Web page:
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Living in Awe

Adrienne Murphy, Pastoral Council Member
Adrienne Murphy, Pastoral Council Member
November 4, 2022

Faith is hard. As a data analyst who spends hours each day in the world of formulas and logic, I feel most comfortable in situations where I can rationalize my way into the “right answer.” But often, in my faith life, this dependence on reason leaves me wanting.  How can I begin to understand what it means for God to be both three persons and yet one God? How is it possible that each Sunday we watch as mere bread is transformed into Christ’s body—despite the fact that it still looks, smells, and tastes exactly the same? Years of religious education classes have helped me unpack Church teaching on these thorny questions, but my reliance on logic often leaves me frustrated. Perhaps, in this way, I’m not so different from the Sadducees in this Sunday’s Gospel.

In this weekend’s Gospel reading, the Sadducees throw a real zinger of a question in Jesus’s direction in an attempt to demonstrate the complete irrationality of his teachings. In today’s parlance, maybe it would have sounded something more like, “how in the world can this Heaven thing that you proclaim be real? I mean, if a woman marries each of 7 brothers, who will she spend forever with in Heaven?” My first thought?… Good question!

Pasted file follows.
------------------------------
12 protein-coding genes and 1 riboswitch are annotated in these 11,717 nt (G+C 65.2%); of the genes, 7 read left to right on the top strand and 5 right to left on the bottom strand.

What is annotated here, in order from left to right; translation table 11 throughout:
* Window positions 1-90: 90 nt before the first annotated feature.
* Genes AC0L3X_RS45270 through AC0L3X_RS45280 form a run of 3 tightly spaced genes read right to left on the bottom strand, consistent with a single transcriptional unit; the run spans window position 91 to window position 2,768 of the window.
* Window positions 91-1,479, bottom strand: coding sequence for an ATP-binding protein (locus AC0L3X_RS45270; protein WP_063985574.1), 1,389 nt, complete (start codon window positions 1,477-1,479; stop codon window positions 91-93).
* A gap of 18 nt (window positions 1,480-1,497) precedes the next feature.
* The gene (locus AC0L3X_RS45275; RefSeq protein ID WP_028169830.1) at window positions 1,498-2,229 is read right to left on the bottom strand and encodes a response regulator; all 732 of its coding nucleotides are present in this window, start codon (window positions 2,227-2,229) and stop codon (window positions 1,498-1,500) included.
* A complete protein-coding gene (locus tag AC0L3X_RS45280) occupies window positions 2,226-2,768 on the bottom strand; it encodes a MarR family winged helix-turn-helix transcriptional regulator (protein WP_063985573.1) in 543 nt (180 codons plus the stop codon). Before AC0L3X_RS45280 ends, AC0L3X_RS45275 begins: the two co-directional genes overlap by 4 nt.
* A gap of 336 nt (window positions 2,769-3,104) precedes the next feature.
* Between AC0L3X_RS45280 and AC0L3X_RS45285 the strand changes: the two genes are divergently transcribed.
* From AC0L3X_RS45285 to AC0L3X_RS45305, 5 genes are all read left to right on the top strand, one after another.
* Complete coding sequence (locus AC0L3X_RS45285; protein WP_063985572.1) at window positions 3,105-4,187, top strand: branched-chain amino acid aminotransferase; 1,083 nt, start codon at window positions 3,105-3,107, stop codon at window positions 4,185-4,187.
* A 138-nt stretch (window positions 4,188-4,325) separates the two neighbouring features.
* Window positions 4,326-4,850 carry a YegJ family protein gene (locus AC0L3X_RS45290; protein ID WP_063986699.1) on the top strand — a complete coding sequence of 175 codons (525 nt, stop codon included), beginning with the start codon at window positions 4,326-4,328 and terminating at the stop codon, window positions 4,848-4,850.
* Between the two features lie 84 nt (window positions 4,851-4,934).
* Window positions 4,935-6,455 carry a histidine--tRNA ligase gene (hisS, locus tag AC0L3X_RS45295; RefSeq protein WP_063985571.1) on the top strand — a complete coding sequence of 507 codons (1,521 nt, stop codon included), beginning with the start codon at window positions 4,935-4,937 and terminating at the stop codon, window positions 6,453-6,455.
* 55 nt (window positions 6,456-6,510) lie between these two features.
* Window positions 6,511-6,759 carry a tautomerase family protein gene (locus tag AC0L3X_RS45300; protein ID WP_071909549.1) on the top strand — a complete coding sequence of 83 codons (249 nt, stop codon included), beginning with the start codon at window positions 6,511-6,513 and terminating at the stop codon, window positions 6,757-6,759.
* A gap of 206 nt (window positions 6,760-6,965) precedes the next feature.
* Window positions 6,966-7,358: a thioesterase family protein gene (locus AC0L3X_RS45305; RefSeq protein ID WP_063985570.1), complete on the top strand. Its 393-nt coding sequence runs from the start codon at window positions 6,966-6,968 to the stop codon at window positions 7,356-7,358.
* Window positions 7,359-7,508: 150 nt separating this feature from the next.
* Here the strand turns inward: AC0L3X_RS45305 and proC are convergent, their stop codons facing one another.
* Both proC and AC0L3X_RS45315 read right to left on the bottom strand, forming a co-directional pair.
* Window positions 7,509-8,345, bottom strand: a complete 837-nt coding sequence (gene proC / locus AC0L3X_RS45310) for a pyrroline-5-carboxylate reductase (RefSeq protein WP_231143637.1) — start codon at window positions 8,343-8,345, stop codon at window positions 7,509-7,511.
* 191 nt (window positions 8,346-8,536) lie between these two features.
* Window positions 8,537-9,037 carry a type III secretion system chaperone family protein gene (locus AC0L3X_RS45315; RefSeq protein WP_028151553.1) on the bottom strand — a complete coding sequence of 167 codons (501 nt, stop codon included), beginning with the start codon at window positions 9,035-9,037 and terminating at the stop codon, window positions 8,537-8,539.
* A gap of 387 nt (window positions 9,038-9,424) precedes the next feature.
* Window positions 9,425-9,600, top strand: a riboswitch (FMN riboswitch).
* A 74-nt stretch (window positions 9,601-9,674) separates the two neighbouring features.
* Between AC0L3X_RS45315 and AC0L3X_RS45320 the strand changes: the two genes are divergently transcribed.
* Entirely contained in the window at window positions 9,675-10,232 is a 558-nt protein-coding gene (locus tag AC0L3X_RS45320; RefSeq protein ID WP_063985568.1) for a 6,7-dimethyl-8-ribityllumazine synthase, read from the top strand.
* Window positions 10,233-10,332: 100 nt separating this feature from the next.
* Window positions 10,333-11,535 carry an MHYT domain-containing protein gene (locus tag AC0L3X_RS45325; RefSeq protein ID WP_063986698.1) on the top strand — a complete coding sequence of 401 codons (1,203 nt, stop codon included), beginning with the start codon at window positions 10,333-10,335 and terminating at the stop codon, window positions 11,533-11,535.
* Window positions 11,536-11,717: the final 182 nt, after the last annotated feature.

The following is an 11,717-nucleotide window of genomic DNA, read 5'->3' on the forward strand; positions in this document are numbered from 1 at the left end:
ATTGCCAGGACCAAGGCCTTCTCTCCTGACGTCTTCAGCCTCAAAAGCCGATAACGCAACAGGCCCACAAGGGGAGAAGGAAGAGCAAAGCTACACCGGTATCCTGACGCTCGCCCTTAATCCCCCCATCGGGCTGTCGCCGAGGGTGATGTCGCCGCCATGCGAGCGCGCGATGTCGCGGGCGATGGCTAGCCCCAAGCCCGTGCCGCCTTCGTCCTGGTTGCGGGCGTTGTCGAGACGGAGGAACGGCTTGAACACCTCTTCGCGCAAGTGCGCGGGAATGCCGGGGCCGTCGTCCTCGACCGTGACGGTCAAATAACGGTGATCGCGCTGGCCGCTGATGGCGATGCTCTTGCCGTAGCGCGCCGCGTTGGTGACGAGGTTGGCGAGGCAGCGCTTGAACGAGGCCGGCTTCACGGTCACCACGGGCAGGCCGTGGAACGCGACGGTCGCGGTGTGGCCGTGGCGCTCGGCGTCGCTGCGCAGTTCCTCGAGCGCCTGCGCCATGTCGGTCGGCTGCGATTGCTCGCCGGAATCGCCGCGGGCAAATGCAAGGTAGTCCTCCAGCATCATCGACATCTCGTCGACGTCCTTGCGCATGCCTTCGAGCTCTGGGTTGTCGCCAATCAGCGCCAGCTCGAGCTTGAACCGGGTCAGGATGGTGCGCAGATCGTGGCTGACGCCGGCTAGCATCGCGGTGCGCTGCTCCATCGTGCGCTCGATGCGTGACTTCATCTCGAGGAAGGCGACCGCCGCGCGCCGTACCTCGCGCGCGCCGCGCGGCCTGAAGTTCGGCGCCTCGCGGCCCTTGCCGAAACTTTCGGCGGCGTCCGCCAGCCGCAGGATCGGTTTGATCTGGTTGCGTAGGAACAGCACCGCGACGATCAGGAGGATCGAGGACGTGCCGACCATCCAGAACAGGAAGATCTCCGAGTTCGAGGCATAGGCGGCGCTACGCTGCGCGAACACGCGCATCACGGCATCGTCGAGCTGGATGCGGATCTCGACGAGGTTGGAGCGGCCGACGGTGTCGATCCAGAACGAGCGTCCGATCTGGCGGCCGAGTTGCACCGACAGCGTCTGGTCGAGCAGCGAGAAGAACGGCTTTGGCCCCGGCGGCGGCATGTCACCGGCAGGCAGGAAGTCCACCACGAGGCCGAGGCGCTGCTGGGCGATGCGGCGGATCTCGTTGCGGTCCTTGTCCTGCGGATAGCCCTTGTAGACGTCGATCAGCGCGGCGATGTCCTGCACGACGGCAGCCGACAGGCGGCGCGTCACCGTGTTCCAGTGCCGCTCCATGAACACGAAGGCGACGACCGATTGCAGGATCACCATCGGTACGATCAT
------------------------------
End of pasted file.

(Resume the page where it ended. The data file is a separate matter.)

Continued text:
But it’s only a good question if we rely on logic.  Jesus’s answer urges the Sadducees—and all of us—to realize that logic can only take us so far. We cannot fathom the answer to the Sadducees’ question, because the reality of Heaven exceeds human comprehension. There are times when we must come to terms with the fact that we will never fully understand and that we must live in awe.

At no point in my life has the need to live in awe been clearer to me than in these last few months as an expectant mom. As we watched our daughter squirm around via ultrasound last week, the technician pointing out all of her tiny organs, I could not help but feel an immense sense of awe. I’ve read about the science behind what’s going on inside of me, and yet there is something about this process that feels simply magical—something beyond my own human comprehension.

As we enter this season of gratitude, leading up to the Thanksgiving holiday, my wish for each member of our Paulist Center Community is that we each can find something that defies rationalization and allows us to live in awe, even just for a few moments. Maybe it’s a last flower bud that has survived well into the November chill or the smile of a stranger on the T just when you need it the most—excuses to live in awe are all around us, if only we take a moment to see them!